Sexual Offenders and RSOs in your Church

Churches all over the country are dealing with the issue of Sexual Offenders:  How should church leadership respond?

First, keep in mind the sobering statistics.

The US Dept of Justice reports over 550,000 REGISTERED sexual offenders living in the United States today.

Conservative studies indicate that preferential offenders, offenders who prefer a child as a sexual partner, molest prolifically, in great numbers before criminal prosecution, assuming criminal prosecution occurs at all. 

A recent study of criminal populations indicated that male sexual abusers who preferred girls as sexual partners had molested an average of 52 victims prior to prosecution.

Male abusers who preferred boys as sexual partners had molested an average of 150 victims prior to prosecution.

These figures are AVERAGES; some had molested many more.

Department of Justice estimates indicate that less than 10% of sexual offenses will be prosecuted, EVER.  Why?  Studies of abuse survivors find repeatedly that nearly 2/3rds of abused children don’t tell about the abuse until adulthood, if ever. Those that do tell often find too much time has passed for criminal prosecution of the offender, or they simply are not believed.

What does this mean for church leadership?

The known RSO (registered sex offender) is the tip of the iceburg.  Congregations of all sizes have sexual offenders in the pews, they just don’t know it.

From our perspective, litigating sexual abuse cases for 16 years, the solution starts with a broad, church-wide safety system encompassing all ministry to children, students and teens.  Finding the few KNOWN sexual offenders and aiming all protective efforts at containing the known risk is naïve at best, and fraught with liability for the church.

Picture this:

After some controversy, First Church Cityview (fictional name) discusses, drafts, adopts and implements an RSO policy aimed at known offenders (RSOs).  In the meantime, a staff member is hired into children’s ministry with few screening or training requirements, and begins employ at First Church.  A superficial criminal background check is undertaken three months after the employee’s start date in children’s ministry, which reveals a ‘public exposure’ conviction some years prior.  The employee explains away the prior conviction as a ‘prank’ undertaken with college buddies.  Everyone LOVES the new employee, so his explanation is taken at face value.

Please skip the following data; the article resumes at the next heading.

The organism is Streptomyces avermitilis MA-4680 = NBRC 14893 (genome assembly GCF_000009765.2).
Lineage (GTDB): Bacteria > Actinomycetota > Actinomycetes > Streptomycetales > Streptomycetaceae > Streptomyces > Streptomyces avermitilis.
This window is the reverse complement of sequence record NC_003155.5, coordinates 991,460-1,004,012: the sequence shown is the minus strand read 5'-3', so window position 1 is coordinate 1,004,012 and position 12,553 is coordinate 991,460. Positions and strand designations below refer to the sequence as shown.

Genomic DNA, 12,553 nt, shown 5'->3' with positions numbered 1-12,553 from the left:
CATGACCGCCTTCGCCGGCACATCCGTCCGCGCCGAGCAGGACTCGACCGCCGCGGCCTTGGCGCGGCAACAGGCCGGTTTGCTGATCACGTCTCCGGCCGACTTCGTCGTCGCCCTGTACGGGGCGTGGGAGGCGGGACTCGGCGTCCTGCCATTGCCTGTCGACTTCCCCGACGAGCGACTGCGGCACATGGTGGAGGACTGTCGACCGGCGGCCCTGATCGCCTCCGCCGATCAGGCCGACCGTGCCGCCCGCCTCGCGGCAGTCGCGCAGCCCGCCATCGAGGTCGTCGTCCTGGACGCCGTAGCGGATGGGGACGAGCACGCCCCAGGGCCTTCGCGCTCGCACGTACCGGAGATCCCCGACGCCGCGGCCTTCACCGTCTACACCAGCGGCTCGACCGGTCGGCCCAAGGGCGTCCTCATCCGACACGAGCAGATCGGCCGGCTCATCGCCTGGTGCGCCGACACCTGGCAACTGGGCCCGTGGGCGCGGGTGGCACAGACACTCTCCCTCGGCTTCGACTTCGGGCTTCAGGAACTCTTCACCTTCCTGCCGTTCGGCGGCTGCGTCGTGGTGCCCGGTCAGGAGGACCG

Six years later, a 13 year old child in First Church’s children’s ministry is revealed to be in her second trimester of PREGNANCY.  Her halting explanation is shocking; the father of the child in utero is the children’s ministry employee, who has sexually assaulted her both before and after entering puberty.  Criminal investigation confirms paternity of the church employee, and other victims at the same church come forward to participate in the criminal prosecution.   The employee’s prior conviction related to a prior victim in a secular children’s program in another state. Because the prior conviction was a ‘first offense’, the employee was able to ‘plea down’ to a non-registry offense, which he was able to explain away to subsequent employers.

All the facts in this scenario are true, occurring in a large U.S. congregation.

This church had an RSO policy, but no effective policy concerning UNKNOWN offender risks.

So what should church leadership do to address this risk, known and unknown?

We’ll discuss an effective church safety system, NEXT.